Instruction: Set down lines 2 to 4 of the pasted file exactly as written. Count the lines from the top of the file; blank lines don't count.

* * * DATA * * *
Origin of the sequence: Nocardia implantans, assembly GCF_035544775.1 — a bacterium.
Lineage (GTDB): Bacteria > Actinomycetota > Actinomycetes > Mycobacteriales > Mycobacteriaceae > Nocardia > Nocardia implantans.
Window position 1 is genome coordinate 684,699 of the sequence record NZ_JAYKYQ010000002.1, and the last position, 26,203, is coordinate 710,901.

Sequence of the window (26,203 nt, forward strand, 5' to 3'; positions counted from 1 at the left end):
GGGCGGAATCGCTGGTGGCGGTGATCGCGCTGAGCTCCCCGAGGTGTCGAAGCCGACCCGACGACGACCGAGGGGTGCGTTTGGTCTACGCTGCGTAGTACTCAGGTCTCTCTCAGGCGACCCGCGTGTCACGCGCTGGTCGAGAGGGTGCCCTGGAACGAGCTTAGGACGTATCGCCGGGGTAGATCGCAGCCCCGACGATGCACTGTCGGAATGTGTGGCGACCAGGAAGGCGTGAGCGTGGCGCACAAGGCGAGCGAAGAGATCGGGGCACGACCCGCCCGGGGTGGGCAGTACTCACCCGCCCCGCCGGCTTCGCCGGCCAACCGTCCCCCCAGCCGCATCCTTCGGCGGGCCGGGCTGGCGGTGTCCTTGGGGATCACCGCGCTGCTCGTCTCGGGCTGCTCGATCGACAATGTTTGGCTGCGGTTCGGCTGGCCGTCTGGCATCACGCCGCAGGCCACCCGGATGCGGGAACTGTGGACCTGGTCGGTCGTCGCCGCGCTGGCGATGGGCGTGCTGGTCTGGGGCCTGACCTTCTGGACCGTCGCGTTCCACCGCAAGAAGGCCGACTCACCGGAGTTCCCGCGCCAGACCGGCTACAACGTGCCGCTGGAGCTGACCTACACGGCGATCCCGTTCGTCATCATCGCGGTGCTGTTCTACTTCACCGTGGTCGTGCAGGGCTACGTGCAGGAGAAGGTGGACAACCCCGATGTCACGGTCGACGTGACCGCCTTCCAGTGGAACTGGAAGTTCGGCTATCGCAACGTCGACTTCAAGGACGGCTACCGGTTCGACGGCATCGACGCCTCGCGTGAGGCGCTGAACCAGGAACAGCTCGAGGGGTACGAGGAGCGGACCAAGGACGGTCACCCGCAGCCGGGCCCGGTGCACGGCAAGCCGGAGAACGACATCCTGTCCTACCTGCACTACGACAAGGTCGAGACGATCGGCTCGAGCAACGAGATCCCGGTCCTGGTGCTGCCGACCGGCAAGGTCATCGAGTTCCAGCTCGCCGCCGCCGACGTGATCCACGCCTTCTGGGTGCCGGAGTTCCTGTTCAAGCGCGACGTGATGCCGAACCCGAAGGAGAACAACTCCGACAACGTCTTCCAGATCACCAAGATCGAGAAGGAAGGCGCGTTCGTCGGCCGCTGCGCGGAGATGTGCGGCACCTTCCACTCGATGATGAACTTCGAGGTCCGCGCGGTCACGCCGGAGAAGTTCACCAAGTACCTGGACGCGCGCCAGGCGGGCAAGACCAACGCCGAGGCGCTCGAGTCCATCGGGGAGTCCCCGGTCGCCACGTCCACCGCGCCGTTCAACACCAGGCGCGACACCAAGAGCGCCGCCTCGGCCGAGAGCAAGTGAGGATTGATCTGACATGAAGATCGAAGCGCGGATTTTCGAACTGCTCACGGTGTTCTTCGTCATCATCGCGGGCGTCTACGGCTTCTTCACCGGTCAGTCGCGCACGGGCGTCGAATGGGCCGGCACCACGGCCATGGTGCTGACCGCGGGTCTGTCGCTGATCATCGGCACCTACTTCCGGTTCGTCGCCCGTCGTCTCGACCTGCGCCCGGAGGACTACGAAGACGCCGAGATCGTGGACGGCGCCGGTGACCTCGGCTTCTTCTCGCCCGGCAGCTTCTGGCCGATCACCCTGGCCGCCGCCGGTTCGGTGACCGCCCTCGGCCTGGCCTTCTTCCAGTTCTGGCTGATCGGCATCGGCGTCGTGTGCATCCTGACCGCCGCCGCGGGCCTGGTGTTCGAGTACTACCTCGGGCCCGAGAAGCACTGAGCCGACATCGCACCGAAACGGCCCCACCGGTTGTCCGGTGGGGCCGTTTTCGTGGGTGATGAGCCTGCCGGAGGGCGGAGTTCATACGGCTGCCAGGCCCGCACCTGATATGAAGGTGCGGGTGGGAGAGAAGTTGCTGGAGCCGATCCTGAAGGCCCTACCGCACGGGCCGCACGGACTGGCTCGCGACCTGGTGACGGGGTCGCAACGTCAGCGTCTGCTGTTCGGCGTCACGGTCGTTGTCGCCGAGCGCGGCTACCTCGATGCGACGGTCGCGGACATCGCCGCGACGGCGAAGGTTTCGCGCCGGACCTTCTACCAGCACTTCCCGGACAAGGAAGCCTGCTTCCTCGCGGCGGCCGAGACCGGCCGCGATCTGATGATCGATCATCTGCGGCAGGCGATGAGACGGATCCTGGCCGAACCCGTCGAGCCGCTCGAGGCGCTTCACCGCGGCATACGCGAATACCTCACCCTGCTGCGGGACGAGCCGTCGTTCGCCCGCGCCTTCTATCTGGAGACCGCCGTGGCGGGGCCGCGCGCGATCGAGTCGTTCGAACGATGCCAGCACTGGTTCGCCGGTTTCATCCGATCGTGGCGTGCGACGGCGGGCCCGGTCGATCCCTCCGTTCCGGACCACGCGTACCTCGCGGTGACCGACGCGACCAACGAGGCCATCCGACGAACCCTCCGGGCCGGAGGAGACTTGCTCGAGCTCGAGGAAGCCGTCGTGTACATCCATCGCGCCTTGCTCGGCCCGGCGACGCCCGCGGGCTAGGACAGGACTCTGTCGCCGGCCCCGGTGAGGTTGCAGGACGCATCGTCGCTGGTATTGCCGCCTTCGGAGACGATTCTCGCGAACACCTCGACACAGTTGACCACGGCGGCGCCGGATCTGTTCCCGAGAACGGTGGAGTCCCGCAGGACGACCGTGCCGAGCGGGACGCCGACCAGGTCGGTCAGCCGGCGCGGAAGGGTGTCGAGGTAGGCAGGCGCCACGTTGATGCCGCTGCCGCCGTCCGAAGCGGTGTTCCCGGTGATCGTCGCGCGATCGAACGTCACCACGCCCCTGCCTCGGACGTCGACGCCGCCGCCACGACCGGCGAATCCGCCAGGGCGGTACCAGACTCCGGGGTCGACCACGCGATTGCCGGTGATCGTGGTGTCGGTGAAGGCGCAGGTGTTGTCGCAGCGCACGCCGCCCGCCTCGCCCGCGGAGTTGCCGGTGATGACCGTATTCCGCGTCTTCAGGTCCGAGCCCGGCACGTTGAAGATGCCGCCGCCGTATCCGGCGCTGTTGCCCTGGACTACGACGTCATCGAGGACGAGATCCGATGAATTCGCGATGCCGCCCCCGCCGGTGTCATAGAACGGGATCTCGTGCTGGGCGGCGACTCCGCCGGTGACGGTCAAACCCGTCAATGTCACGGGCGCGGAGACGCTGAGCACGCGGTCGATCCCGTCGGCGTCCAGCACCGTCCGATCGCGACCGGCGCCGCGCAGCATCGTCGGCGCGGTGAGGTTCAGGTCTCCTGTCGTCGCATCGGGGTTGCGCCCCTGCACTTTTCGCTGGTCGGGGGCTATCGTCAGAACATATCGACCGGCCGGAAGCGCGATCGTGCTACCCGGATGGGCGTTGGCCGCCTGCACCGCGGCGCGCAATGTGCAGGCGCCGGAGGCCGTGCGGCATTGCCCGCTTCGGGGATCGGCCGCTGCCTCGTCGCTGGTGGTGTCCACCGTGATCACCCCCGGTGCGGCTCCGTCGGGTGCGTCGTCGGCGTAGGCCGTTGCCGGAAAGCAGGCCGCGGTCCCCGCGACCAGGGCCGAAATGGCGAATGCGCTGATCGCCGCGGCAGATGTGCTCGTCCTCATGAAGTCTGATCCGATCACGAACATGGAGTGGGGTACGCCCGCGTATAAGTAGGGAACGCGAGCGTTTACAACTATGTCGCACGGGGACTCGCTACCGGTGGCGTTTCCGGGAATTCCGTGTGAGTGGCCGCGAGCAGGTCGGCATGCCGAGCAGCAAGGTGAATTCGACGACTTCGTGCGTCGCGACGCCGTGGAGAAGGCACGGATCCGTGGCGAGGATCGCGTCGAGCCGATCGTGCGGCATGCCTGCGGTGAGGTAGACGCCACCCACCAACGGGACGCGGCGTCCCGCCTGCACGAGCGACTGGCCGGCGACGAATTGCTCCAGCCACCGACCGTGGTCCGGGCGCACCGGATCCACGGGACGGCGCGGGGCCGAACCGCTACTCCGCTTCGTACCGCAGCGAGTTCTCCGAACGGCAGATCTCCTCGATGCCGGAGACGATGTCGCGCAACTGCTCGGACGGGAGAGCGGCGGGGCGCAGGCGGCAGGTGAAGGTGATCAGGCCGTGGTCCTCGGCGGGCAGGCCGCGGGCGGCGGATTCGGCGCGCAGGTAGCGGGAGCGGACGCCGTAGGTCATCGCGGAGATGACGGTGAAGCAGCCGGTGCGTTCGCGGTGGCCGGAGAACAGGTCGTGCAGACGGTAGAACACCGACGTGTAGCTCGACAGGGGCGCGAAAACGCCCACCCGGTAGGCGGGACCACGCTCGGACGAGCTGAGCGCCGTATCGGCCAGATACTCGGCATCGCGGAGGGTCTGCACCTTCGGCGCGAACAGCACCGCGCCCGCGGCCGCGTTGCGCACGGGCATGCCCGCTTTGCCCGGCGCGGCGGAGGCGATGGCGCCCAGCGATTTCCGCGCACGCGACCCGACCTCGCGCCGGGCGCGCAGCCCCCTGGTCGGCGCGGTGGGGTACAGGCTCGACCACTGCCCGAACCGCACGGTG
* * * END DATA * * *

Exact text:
Lineage (GTDB): Bacteria > Actinomycetota > Actinomycetes > Mycobacteriales > Mycobacteriaceae > Nocardia > Nocardia implantans.
Window position 1 is genome coordinate 684,699 of the sequence record NZ_JAYKYQ010000002.1, and the last position, 26,203, is coordinate 710,901.

Sequence of the window (26,203 nt, forward strand, 5' to 3'; positions counted from 1 at the left end):